Because I’ve worked in the ever-in-flux payments industry for three years, whenever I see industry changes and security measures in action, it intrigues me.
I recently made a purchase at Home Depot, and instinctively swiped at the self-checkout. Noticing that I had an EMV chip credit card, the POS device prompted me to insert instead of swipe. How cool, I thought.
In July, I bought guitar strings at a Guitar Center for about $17. Upon credit card payment, the employee asked for the last four digits of my card, and my ID to match. Outstanding security, I thought, and I let him know.
My family and I recently drove from our home north of Boston to upstate New York to celebrate a belated Christmas with my side of the family. On the way back to Massachusetts, I stopped to fill the tank. I swiped my card, waited and was prompted for my home zip code.
I obliged and entered the code. I had never seen this before, but in thinking while pumping, it was most likely Mobil’s way of ascertaining the zip code I entered matched the zip code according to the address I had on file with this card.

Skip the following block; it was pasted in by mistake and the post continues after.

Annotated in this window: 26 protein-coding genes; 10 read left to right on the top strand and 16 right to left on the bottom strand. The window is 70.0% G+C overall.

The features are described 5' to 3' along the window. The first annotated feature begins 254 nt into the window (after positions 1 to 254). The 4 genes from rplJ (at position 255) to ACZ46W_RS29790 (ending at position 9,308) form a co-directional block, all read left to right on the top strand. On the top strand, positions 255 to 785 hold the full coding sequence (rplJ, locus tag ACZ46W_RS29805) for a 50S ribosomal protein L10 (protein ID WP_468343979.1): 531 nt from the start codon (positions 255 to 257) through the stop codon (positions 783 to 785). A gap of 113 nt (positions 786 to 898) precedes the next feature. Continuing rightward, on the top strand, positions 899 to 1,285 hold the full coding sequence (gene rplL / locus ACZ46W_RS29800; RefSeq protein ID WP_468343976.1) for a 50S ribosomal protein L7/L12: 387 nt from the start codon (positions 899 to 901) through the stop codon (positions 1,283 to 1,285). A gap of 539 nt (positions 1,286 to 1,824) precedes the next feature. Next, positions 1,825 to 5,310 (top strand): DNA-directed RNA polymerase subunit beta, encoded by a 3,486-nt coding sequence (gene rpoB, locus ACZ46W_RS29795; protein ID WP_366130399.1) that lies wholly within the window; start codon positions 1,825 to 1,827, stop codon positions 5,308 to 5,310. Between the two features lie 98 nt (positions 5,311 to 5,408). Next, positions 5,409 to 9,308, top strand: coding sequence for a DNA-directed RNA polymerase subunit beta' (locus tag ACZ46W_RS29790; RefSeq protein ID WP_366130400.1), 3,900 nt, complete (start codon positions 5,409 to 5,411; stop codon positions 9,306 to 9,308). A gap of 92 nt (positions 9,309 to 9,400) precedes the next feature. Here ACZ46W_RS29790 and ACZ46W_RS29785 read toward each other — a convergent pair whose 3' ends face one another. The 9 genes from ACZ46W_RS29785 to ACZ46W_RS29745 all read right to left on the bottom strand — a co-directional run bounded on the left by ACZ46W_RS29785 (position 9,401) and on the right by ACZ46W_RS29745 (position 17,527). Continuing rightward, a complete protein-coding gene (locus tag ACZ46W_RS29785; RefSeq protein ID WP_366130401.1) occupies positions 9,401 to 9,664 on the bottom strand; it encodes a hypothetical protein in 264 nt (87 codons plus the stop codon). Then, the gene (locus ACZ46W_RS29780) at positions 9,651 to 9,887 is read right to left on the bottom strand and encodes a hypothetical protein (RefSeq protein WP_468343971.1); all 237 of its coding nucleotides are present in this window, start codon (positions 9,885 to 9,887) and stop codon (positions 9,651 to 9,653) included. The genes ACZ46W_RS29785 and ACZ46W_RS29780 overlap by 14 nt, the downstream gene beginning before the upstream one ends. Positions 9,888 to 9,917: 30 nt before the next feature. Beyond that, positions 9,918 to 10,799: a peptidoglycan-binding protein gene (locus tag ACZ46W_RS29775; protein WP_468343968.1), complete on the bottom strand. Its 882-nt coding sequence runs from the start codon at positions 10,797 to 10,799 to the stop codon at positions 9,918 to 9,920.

What if I had entered a different zip code? Would the transaction have gone through? I didn’t want to find out. Earlier this week I posted a question about it on Reddit, and apparently fueling stations have been doing this for years.
Perhaps I just don’t travel enough.
U.S. consumer migration to EMV chip-enabled credit cards began roughly three years ago, but U.S. businesses were expected to have the software in place to process EMV credit card transactions by Oct. 1, 2015. As of that date, just over 20 percent of U.S. businesses were prepared.
Gas stations in the U.S. were given a later deadline – Oct. 1, 2017 – to have EMV credit card software in place. Replacing such at the pump is far more costly, particularly for independent fuel stations.
It begs the question: How many fueling stations will be compliant by 2017?